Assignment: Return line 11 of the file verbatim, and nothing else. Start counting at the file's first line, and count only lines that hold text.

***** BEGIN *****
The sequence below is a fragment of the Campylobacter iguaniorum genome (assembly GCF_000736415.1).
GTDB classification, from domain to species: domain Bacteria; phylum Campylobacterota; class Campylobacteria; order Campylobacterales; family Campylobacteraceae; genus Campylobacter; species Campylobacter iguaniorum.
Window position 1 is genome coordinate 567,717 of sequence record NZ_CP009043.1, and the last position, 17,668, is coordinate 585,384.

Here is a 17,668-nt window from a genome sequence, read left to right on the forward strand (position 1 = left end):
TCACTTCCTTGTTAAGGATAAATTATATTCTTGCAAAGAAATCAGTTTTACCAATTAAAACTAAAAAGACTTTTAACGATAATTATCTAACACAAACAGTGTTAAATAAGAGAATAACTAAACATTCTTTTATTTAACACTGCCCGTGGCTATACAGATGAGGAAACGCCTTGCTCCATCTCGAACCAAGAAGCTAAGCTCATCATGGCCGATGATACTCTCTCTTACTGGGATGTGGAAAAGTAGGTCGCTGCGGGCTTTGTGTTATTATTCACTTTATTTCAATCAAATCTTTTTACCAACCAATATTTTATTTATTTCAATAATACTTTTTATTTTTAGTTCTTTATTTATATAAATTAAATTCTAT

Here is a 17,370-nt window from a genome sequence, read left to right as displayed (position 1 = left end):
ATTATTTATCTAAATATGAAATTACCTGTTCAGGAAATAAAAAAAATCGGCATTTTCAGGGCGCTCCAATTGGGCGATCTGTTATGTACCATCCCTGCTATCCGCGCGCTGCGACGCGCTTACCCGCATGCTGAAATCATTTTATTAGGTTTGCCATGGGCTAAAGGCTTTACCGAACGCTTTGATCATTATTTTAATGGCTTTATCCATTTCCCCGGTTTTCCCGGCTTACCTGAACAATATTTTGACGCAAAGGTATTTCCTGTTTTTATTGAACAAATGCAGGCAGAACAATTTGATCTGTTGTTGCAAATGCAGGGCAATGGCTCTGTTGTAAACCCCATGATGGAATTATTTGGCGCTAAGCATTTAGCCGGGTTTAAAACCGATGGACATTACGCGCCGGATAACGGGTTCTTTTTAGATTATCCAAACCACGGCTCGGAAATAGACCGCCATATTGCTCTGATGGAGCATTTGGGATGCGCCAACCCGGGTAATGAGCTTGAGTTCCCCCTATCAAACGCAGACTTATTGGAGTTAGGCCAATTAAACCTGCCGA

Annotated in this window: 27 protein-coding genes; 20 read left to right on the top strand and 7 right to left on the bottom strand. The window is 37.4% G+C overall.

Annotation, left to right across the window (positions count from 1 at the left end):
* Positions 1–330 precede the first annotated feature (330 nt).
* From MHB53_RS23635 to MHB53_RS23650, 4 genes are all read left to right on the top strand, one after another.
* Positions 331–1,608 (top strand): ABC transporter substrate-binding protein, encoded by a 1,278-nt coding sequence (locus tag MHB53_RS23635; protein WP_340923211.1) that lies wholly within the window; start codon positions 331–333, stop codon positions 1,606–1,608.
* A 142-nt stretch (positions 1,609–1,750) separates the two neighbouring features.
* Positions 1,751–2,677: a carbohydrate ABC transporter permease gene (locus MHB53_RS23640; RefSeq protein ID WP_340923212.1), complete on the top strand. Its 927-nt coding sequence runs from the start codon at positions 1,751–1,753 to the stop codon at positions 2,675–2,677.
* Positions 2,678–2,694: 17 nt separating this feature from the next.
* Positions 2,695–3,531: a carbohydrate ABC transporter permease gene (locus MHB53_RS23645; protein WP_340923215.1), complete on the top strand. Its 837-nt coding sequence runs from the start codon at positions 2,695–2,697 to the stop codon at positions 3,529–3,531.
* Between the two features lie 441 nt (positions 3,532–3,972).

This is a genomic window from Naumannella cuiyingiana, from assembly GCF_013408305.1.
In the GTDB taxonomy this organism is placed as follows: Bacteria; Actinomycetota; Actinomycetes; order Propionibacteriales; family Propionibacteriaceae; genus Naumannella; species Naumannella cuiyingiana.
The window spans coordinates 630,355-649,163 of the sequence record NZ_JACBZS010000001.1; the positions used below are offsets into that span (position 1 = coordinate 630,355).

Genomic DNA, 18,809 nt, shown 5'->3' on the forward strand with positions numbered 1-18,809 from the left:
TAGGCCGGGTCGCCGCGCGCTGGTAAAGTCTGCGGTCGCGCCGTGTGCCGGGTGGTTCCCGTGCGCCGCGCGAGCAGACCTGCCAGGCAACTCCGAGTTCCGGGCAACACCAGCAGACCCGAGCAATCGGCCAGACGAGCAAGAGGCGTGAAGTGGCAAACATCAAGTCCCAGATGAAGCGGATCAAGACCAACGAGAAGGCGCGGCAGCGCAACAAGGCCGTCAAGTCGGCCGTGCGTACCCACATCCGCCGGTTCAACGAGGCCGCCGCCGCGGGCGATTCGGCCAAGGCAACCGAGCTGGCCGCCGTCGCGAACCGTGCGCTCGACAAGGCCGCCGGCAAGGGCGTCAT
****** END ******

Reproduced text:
* From MHB53_RS23635 to MHB53_RS23650, 4 genes are all read left to right on the top strand, one after another.